(Pub. L. 89–110, title I, § 2,Aug. 6, 1965, 79 Stat. 437; renumbered title I, Pub. L. 91–285, § 2,June 22, 1970, 84 Stat. 314; amended Pub. L. 94–73, title II, § 206,Aug. 6, 1975, 89 Stat. 402; Pub. L. 97–205, § 3,June 29, 1982, 96 Stat. 134.)
1982—Pub. L. 97–205
redesignated existing provisions as subsec. (a), struck out the comma after “voting”, substituted “in a manner which results in a denial or abridgement of” for “to deny or abridge”, inserted “, as provided in subsection (b) of this section” after “in contravention of the guarantees set forth in section
of this title”, and added subsec. (b).
1975—Pub. L. 94–73
substituted “race or color, or in contravention of the guarantees set forth in section
of this title” for “race or color”.
Effective Date of 1982 Amendment
Section 6 ofPub. L. 97–205
provided that: “Except as otherwise provided in this Act, the amendments made by this Act [see Short Title of 1982 Amendment note below] shall take effect on the date of the enactment of this Act [June 29, 1982].”
This subchapter and subchapters I–B and I–C of this chapter known as the “Voting Rights Act of 1965”, see Short Title note set out under section
of this title.
Congressional Purpose and Findings
Pub. L. 109–246
, § 2,July 27, 2006, 120 Stat. 577
, provided that:
“(a) Purpose.—The purpose of this Act [see Short Title of 2006 Amendment note set out under section
of this title] is to ensure that the right of all citizens to vote, including the right to register to vote and cast meaningful votes, is preserved and protected as guaranteed by the Constitution.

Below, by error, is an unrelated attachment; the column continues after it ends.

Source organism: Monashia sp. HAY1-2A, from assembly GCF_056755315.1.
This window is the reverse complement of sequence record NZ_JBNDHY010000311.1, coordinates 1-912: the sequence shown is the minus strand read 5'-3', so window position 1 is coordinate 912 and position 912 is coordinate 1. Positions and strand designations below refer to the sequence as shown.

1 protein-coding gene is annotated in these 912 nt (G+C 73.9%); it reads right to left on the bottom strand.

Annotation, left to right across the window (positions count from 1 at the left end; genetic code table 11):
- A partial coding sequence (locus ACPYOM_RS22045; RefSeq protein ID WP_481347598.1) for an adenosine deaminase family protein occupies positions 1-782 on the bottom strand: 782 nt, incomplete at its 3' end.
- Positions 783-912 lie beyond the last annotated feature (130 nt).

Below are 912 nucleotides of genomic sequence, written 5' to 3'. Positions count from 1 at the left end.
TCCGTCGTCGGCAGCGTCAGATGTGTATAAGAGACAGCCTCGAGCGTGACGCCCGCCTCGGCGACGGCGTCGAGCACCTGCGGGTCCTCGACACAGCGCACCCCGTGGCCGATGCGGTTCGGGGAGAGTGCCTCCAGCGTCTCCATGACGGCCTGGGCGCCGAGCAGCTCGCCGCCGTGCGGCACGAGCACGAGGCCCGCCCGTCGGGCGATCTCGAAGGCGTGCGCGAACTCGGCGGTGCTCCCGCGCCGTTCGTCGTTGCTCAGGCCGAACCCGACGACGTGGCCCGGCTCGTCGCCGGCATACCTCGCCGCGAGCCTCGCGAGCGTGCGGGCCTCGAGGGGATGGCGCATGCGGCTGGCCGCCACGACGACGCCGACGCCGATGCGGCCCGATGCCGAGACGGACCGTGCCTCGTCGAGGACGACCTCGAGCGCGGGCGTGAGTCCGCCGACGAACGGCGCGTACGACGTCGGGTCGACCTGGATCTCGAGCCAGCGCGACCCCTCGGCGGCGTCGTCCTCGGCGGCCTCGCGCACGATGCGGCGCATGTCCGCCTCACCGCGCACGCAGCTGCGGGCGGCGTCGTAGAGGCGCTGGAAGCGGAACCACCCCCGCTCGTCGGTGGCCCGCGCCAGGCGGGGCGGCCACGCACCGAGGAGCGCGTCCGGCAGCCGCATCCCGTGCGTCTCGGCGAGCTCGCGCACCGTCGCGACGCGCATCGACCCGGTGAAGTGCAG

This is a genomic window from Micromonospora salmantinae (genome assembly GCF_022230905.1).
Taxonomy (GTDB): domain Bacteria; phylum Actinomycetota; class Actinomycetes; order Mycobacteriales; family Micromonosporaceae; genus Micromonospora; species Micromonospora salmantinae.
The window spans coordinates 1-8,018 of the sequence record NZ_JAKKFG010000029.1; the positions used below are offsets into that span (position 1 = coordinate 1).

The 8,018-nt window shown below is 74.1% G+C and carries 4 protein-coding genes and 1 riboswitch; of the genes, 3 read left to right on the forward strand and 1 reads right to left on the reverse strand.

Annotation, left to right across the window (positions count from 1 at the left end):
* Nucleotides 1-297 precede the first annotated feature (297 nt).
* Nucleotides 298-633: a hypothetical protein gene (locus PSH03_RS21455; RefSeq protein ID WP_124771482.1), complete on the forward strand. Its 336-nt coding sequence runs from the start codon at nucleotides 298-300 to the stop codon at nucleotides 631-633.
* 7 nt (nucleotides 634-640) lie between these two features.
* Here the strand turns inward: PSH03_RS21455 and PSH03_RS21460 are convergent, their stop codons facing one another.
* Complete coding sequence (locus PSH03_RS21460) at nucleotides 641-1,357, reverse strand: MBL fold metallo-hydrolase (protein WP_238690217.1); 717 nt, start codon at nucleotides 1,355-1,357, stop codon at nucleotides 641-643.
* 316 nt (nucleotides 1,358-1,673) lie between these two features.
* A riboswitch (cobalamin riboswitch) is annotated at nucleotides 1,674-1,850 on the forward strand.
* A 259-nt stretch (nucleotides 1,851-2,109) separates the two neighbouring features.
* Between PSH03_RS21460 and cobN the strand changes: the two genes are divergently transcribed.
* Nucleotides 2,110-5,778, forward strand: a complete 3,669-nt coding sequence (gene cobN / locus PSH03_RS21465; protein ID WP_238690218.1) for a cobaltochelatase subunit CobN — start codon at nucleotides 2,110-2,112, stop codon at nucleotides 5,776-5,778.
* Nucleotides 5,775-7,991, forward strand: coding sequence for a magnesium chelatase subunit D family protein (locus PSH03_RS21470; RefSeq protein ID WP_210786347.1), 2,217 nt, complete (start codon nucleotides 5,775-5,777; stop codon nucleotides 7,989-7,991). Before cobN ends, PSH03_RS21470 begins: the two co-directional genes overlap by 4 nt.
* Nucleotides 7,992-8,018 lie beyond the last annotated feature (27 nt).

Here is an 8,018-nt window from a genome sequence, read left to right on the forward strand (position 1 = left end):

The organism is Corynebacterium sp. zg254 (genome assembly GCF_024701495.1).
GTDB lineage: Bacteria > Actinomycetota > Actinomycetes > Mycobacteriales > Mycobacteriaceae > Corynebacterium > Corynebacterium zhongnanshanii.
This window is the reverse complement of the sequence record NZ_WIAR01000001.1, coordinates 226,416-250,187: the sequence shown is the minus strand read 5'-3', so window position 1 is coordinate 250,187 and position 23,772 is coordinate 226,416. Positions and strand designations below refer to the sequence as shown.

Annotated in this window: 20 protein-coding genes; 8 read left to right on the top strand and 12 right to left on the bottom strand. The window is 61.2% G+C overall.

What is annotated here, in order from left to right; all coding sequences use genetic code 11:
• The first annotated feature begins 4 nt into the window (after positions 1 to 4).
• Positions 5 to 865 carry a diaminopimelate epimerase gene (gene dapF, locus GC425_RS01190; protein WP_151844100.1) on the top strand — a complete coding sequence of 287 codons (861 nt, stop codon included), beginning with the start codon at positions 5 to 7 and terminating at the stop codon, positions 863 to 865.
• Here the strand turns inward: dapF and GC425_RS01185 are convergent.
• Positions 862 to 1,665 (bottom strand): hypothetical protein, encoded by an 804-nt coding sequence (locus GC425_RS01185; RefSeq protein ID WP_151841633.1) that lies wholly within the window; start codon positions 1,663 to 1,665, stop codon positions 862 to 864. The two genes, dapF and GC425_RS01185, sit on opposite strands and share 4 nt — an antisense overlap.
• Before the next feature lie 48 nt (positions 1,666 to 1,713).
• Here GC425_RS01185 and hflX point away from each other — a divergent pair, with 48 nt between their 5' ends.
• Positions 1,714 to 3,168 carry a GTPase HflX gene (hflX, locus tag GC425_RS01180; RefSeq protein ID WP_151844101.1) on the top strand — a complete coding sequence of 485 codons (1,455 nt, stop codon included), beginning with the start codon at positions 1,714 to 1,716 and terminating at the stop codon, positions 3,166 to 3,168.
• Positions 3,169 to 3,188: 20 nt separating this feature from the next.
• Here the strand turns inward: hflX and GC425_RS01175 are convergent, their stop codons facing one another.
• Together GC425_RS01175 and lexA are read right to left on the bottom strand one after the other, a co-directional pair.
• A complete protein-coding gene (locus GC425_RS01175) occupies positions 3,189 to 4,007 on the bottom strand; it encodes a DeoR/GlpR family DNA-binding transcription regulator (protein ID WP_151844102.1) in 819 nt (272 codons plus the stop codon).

“(b) Findings.—The Congress finds the following:
“(1) Significant progress has been made in eliminating first generation barriers experienced by minority voters, including increased numbers of registered minority voters, minority voter turnout, and minority representation in Congress, State legislatures, and local elected offices. This progress is the direct result of the Voting Rights Act of 1965 [this subchapter and subchapters I–B and I–C of this chapter].
“(2) However, vestiges of discrimination in voting continue to exist as demonstrated by second generation barriers constructed to prevent minority voters from fully participating in the electoral process.
“(3) The continued evidence of racially polarized voting in each of the jurisdictions covered by the expiring provisions of the Voting Rights Act of 1965 demonstrates that racial and language minorities remain politically vulnerable, warranting the continued protection of the Voting Rights Act of 1965.
“(4) Evidence of continued discrimination includes—
“(A) the hundreds of objections interposed, requests for more information submitted followed by voting changes withdrawn from consideration by jurisdictions covered by the Voting Rights Act of 1965, and section
] enforcement actions undertaken by the Department of Justice in covered jurisdictions since 1982 that prevented election practices, such as annexation, at-large voting, and the use of multi-member districts, from being enacted to dilute minority voting strength;